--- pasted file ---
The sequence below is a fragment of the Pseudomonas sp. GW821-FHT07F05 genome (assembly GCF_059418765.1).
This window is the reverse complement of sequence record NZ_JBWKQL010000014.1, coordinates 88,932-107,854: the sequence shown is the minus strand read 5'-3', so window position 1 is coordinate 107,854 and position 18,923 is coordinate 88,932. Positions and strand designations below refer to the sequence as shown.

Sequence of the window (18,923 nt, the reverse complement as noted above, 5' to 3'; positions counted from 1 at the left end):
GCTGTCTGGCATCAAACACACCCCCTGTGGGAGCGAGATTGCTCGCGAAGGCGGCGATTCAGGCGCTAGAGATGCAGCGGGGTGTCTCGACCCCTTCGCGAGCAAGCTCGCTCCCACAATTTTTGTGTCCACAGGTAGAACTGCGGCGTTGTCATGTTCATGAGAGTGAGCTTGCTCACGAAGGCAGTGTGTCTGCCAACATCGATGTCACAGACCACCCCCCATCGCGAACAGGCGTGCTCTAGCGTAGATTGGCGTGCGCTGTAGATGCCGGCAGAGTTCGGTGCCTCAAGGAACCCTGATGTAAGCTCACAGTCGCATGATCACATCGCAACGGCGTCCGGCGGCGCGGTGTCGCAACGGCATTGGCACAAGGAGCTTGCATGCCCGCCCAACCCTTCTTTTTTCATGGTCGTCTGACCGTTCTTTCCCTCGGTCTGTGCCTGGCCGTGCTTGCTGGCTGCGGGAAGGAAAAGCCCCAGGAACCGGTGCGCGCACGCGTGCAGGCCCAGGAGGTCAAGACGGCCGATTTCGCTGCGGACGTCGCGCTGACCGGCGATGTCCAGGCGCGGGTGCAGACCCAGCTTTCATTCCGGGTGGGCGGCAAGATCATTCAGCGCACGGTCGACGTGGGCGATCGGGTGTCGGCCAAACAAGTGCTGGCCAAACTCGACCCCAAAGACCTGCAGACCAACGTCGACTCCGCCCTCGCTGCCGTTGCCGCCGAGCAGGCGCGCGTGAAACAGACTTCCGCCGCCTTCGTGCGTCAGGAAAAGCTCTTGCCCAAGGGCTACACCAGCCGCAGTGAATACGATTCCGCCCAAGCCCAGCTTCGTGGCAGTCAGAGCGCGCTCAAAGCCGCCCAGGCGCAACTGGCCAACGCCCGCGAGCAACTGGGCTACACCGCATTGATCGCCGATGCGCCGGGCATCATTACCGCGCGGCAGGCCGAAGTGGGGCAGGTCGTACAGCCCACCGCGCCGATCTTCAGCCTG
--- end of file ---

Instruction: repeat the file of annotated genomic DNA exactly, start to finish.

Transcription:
The sequence below is a fragment of the Pseudomonas sp. GW821-FHT07F05 genome (assembly GCF_059418765.1).
This window is the reverse complement of sequence record NZ_JBWKQL010000014.1, coordinates 88,932-107,854: the sequence shown is the minus strand read 5'-3', so window position 1 is coordinate 107,854 and position 18,923 is coordinate 88,932. Positions and strand designations below refer to the sequence as shown.

Sequence of the window (18,923 nt, the reverse complement as noted above, 5' to 3'; positions counted from 1 at the left end):
GCTGTCTGGCATCAAACACACCCCCTGTGGGAGCGAGATTGCTCGCGAAGGCGGCGATTCAGGCGCTAGAGATGCAGCGGGGTGTCTCGACCCCTTCGCGAGCAAGCTCGCTCCCACAATTTTTGTGTCCACAGGTAGAACTGCGGCGTTGTCATGTTCATGAGAGTGAGCTTGCTCACGAAGGCAGTGTGTCTGCCAACATCGATGTCACAGACCACCCCCCATCGCGAACAGGCGTGCTCTAGCGTAGATTGGCGTGCGCTGTAGATGCCGGCAGAGTTCGGTGCCTCAAGGAACCCTGATGTAAGCTCACAGTCGCATGATCACATCGCAACGGCGTCCGGCGGCGCGGTGTCGCAACGGCATTGGCACAAGGAGCTTGCATGCCCGCCCAACCCTTCTTTTTTCATGGTCGTCTGACCGTTCTTTCCCTCGGTCTGTGCCTGGCCGTGCTTGCTGGCTGCGGGAAGGAAAAGCCCCAGGAACCGGTGCGCGCACGCGTGCAGGCCCAGGAGGTCAAGACGGCCGATTTCGCTGCGGACGTCGCGCTGACCGGCGATGTCCAGGCGCGGGTGCAGACCCAGCTTTCATTCCGGGTGGGCGGCAAGATCATTCAGCGCACGGTCGACGTGGGCGATCGGGTGTCGGCCAAACAAGTGCTGGCCAAACTCGACCCCAAAGACCTGCAGACCAACGTCGACTCCGCCCTCGCTGCCGTTGCCGCCGAGCAGGCGCGCGTGAAACAGACTTCCGCCGCCTTCGTGCGTCAGGAAAAGCTCTTGCCCAAGGGCTACACCAGCCGCAGTGAATACGATTCCGCCCAAGCCCAGCTTCGTGGCAGTCAGAGCGCGCTCAAAGCCGCCCAGGCGCAACTGGCCAACGCCCGCGAGCAACTGGGCTACACCGCATTGATCGCCGATGCGCCGGGCATCATTACCGCGCGGCAGGCCGAAGTGGGGCAGGTCGTACAGCCCACCGCGCCGATCTTCAGCCTG